Perry Preschool Project

Updated: Jan 25, 2018
Evidence Rating:
Suggestive Tier

Highlights

  • Program:

    A high-quality preschool program for children from disadvantaged backgrounds.

  • Evaluation Methods:

    A well-conducted randomized controlled trial (RCT) with a sample of 128 three- and four-year-old African-American children living in poverty and assessed to be at high risk of school failure.

  • Key Findings:

    Large effects on educational attainment, income, criminal activity, and other important life outcomes, sustained well into adulthood.

  • Other:

    This was a relatively small study launched in the 1960s, and it included a few modest departures from random assignment that may reduce confidence in the findings. Replication of these findings in a second trial would be desirable to confirm the initial results and establish that they generalize to present-day settings.

The Perry Preschool Project, carried out from 1962 to 1967, provided high-quality preschool education to three- and four-year-old African-American children living in poverty and assessed to be at high risk of school failure. About 75 percent of the children participated for two school years (at ages 3 and 4); the remainder participated for one year (at age 4). The preschool was provided each weekday morning in 2.5-hour sessions taught by certified public school teachers with at least a bachelor’s degree. The average child-teacher ratio was 6:1. The curriculum emphasized active learning, in which the children engaged in activities that (i) involved decision making and problem solving, and (ii) were planned, carried out, and reviewed by the children themselves, with support from adults. The teachers also provided a weekly 1.5-hour home visit to each mother and child, designed to involve the mother in the educational process and help implement the preschool curriculum at home. The program’s cost was approximately $13,780 per child per school year (in 2017 dollars).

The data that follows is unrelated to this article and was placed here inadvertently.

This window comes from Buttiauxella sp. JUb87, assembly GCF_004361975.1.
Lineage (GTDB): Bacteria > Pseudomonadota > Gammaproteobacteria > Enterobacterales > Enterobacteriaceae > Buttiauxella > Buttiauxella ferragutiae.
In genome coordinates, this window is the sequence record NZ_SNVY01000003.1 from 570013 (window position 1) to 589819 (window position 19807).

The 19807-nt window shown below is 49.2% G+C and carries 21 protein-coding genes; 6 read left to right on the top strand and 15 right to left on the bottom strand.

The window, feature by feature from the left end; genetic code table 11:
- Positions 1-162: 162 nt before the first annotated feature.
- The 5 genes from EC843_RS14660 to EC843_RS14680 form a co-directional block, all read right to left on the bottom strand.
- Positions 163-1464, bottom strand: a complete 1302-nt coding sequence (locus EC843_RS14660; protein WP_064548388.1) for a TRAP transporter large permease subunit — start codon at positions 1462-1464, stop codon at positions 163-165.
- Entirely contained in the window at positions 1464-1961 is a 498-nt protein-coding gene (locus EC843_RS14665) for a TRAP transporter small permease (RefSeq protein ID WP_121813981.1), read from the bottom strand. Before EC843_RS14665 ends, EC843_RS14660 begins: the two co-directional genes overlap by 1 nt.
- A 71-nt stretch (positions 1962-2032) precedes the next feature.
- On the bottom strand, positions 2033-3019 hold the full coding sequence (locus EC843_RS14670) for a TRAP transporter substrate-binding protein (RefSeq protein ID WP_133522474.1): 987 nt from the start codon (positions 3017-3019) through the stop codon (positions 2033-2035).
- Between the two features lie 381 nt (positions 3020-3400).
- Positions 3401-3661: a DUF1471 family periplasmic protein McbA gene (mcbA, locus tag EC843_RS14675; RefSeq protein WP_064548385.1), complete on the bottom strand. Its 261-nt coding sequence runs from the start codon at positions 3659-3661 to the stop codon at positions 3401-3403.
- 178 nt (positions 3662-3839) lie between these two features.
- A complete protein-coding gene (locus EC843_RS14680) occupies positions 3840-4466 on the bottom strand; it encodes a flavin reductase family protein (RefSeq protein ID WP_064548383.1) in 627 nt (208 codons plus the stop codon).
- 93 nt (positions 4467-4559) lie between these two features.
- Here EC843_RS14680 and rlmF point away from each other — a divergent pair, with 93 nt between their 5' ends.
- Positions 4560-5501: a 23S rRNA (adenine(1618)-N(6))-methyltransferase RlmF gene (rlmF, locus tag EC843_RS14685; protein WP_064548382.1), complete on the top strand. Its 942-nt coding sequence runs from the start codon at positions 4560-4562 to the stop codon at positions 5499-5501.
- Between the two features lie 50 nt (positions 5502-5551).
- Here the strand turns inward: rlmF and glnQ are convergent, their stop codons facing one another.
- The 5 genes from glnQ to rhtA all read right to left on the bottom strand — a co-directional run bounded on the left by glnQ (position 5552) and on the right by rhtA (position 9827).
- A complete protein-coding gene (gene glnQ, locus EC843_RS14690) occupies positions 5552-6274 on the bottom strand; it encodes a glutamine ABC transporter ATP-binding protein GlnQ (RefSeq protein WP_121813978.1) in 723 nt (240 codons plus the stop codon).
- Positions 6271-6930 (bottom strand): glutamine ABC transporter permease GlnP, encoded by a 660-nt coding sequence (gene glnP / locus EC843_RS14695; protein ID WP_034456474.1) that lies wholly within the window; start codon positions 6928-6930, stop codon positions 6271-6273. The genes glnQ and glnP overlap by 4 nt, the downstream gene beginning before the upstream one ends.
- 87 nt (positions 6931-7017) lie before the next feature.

Click here to go to the Perry Preschool Study’s web page.

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References

Lawrence J. Schweinhart, Helen V. Barnes, and David P. Weikart. Significant Benefits: The High/Scope Perry Preschool Study Through Age 27 (High/Scope Press, 1993).

Lawrence J. Schweinhart, PhD. The High/Scope Perry Preschool Study Through Age 40: Summary, Conclusions, and Frequently Asked Questions (High/Scope Press 2004).

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